Recent progress in the ancient lentil
Lentil (Lens culinaris Medikus subsp. culinaris) was among the first crops domesticated and has become an important food legume crop in the farming and food systems of many countries globally. Its seed is a rich source of protein, minerals, and vitamins for human nutrition, and the straw is a valued animal feed. Its ability in nitrogen and carbon sequestration improves soil nutrient status, which in turn provides sustainability in production systems. In the current paper, research progress achieved in lentil improvement at national and international levels is reviewed.
Since the late 1970s there have been significant national and international lentil improvement programmes, with the main objectives being to develop phenologically adapted, stress resistant and high-yielding cultivars with improved production packages.
Systematic research on lentil started recently, compared to other early-domesticated crops. During the last two and a half decades, research progress has been made in various aspects of the crop. Large numbers of germplasm have been collected, evaluated and preserved at national and international levels, with the International Center for Agricultural Research in the Dry Areas (ICARDA) holding the largest collection of cultivated and wild germplasm accessions. A major effort has been made to study the genetic variation in the world germplasm collection, in order to understand local adaptation and to develop specific research programmes. Genotypes with resistance to various biotic and abiotic stresses, particularly resistance to vascular wilt, rust and Ascochyta blight have been identified, and directly exploited or used in breeding programmes. New genotypes have been bred with good standing ability, suitable for mechanical harvest for West Asia and North Africa. Through introduction and hybridization, the genetic base of lentil has been broadened, most particularly in South Asia, by breaking an ancient genetic bottleneck.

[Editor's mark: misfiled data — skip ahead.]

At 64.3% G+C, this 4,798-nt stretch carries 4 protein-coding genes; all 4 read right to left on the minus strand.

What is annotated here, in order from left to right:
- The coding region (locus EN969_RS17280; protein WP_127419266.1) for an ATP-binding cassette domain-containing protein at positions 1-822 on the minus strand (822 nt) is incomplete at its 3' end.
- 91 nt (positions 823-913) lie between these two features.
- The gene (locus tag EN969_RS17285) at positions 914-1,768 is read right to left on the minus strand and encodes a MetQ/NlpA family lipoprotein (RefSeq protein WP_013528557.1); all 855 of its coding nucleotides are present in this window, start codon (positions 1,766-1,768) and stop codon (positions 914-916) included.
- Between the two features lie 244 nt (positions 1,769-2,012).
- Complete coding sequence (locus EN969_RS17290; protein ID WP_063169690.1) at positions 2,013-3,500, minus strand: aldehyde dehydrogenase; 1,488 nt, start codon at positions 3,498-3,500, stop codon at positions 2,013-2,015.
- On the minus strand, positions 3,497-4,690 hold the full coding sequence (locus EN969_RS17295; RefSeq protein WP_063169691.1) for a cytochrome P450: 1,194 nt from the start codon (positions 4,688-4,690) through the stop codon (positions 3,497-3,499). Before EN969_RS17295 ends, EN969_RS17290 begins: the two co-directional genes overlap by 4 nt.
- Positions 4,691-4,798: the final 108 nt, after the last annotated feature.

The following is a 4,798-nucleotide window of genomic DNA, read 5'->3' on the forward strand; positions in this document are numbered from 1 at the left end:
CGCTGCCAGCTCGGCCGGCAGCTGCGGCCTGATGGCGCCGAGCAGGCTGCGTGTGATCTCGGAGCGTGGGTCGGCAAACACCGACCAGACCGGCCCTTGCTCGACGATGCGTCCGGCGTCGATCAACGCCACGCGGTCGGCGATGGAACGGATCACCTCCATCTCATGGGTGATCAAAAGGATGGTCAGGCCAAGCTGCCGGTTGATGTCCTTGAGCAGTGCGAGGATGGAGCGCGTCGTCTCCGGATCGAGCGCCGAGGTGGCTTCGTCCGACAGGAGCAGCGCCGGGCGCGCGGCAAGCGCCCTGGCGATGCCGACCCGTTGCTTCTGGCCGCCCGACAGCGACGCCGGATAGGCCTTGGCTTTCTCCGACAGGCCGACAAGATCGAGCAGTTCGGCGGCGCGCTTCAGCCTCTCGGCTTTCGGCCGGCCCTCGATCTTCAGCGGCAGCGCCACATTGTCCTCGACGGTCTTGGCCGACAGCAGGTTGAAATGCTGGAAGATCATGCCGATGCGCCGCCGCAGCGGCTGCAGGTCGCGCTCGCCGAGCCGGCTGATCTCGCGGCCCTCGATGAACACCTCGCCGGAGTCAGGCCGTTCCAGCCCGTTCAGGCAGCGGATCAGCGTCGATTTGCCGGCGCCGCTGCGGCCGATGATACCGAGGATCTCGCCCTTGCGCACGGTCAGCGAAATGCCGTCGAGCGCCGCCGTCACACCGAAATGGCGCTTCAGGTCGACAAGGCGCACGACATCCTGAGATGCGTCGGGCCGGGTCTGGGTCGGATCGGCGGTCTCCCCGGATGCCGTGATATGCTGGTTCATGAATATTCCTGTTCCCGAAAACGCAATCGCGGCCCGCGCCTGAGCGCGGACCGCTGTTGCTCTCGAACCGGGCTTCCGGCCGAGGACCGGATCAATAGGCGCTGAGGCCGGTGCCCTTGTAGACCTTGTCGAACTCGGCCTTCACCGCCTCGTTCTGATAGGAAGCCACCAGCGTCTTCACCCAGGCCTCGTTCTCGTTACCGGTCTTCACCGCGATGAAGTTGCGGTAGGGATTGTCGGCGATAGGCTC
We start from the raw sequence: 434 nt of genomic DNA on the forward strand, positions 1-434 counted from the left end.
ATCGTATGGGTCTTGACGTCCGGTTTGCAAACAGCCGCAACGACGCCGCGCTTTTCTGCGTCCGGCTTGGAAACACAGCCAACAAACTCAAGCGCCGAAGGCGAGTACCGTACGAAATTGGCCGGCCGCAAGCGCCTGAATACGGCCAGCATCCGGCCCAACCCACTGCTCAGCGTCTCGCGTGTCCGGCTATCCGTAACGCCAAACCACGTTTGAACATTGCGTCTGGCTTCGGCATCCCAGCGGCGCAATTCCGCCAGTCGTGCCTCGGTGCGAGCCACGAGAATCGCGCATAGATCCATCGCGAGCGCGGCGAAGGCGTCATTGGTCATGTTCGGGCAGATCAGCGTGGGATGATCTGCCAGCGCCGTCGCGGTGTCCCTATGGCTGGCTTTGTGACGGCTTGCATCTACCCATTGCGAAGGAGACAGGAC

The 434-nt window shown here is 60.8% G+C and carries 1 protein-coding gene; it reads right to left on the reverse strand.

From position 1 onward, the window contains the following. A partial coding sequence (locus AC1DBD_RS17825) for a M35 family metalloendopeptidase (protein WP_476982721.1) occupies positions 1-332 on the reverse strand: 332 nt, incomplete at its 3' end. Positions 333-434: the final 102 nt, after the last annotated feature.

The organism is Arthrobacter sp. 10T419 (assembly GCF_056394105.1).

Agronomic practices, including seeding time, seed rate, tillage requirements, soil type, and weed control, are optimized locally and improved production packages have been developed to realize higher yield. To date, a total of 91 improved cultivars have been released globally, emanating from genetic material supplied by ICARDA. Due to adoption of improved varieties combined with production technologies, the average global productivity has increased from 611 kg/ha to 966 kg/ha, and total production from 1·3 million tonnes to 3·8 million tonnes in the last three decades. Research at the molecular level, including construction of a lentil genetic linkage map, identification of molecular markers, and genetic transformation, has progressed considerably.(Published Online January 16 2006)
(Received August 1 2005)
c1 To whom all correspondence should be addressed. Email: W.Erskine@cgiar.org